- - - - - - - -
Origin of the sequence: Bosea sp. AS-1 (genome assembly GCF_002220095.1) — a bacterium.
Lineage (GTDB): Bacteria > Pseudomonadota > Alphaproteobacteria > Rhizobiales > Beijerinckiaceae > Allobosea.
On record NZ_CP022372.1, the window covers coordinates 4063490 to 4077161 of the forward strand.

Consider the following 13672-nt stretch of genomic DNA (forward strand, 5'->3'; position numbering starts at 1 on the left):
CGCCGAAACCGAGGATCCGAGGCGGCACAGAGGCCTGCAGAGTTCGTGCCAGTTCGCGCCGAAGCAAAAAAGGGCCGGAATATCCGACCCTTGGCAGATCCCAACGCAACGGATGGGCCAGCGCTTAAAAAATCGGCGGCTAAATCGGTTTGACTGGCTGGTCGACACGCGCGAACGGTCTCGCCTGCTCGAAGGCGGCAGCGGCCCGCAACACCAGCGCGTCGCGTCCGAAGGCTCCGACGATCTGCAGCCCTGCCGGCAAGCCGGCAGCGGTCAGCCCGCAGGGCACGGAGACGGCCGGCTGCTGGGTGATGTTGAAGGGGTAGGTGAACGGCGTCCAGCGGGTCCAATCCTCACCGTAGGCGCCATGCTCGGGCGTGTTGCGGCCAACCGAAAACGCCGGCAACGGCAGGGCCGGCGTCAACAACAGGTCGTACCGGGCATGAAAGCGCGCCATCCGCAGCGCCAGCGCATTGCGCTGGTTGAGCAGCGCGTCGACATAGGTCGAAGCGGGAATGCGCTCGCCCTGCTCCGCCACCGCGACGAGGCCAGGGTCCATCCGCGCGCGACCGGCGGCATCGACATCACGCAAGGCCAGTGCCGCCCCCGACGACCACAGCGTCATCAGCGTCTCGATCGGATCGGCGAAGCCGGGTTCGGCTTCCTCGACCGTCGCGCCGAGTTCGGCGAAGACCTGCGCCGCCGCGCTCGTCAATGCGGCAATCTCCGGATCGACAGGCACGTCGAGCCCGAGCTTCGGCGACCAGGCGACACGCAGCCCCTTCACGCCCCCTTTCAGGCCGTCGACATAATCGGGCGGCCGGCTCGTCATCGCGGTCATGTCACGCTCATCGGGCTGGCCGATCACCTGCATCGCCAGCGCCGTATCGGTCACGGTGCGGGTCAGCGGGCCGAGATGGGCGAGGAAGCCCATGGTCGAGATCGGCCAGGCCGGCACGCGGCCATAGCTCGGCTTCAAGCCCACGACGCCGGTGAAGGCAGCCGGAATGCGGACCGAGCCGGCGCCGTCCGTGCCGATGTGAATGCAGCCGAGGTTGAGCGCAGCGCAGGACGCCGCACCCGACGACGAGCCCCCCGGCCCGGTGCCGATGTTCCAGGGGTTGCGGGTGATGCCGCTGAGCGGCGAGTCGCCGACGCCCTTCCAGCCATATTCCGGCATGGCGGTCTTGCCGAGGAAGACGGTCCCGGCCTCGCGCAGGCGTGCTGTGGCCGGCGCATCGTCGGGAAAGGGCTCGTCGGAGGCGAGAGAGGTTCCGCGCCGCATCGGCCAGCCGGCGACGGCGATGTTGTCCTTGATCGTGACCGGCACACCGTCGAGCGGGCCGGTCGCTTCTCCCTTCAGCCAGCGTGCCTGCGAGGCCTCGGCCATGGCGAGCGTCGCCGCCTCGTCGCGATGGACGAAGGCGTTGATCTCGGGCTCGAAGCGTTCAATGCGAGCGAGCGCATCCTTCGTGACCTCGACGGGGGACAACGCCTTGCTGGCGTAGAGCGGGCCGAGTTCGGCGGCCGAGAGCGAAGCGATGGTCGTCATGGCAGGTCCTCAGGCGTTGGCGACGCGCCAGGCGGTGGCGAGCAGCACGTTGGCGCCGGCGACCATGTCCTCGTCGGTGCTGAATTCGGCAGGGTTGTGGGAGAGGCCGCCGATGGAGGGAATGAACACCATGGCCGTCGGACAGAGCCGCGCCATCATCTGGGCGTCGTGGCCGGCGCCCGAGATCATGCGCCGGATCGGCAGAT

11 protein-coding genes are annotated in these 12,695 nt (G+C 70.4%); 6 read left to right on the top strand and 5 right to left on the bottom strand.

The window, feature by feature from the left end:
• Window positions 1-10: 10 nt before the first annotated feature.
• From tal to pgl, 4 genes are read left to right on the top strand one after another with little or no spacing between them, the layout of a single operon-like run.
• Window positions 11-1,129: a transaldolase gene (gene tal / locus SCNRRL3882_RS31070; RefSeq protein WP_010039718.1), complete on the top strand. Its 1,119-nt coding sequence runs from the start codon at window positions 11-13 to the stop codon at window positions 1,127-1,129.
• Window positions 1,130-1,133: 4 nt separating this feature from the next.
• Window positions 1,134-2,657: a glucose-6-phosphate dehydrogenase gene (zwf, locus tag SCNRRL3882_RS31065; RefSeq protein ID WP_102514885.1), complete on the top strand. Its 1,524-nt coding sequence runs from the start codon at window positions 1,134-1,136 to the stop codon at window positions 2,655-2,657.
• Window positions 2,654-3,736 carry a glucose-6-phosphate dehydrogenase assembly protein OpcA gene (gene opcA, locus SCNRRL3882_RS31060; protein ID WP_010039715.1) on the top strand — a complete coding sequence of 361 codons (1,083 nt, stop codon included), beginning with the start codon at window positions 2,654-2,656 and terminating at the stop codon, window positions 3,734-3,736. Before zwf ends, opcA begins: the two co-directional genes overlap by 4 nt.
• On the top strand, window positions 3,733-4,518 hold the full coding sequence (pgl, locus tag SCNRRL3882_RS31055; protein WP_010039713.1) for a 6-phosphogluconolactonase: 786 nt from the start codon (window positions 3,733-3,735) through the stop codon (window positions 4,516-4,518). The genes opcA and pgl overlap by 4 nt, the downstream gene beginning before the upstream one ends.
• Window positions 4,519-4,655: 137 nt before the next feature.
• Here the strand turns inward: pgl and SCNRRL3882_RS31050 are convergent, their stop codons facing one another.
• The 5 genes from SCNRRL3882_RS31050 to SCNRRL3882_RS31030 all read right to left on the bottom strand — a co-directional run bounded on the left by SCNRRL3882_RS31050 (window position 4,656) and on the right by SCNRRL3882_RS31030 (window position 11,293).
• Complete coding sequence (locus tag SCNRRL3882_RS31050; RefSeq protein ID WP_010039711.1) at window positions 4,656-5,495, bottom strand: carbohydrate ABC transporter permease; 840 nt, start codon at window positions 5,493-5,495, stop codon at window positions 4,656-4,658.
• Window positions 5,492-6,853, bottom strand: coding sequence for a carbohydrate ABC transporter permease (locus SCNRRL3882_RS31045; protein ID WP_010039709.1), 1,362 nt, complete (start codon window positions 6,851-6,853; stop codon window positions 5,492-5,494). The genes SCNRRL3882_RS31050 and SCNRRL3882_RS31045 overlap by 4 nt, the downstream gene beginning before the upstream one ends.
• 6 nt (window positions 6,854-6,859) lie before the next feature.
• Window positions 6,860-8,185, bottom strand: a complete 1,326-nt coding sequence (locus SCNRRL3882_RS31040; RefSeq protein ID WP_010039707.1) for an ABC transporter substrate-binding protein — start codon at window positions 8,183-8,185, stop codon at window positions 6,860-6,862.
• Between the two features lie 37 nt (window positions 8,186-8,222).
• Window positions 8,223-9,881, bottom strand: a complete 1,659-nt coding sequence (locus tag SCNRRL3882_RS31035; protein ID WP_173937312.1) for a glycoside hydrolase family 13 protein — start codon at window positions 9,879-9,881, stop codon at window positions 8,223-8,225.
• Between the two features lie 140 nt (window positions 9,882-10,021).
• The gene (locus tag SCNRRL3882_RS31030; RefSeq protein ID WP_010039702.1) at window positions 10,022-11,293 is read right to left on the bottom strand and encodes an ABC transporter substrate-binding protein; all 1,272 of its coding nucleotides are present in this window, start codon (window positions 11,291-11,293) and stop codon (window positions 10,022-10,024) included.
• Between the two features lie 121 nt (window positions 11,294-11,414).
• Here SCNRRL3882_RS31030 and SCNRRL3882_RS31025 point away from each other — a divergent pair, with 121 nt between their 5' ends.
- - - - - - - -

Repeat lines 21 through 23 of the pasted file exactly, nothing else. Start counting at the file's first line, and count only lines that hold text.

• Window positions 6,860-8,185, bottom strand: a complete 1,326-nt coding sequence (locus SCNRRL3882_RS31040; RefSeq protein ID WP_010039707.1) for an ABC transporter substrate-binding protein — start codon at window positions 8,183-8,185, stop codon at window positions 6,860-6,862.
• Between the two features lie 37 nt (window positions 8,186-8,222).
• Window positions 8,223-9,881, bottom strand: a complete 1,659-nt coding sequence (locus tag SCNRRL3882_RS31035; protein ID WP_173937312.1) for a glycoside hydrolase family 13 protein — start codon at window positions 9,879-9,881, stop codon at window positions 8,223-8,225.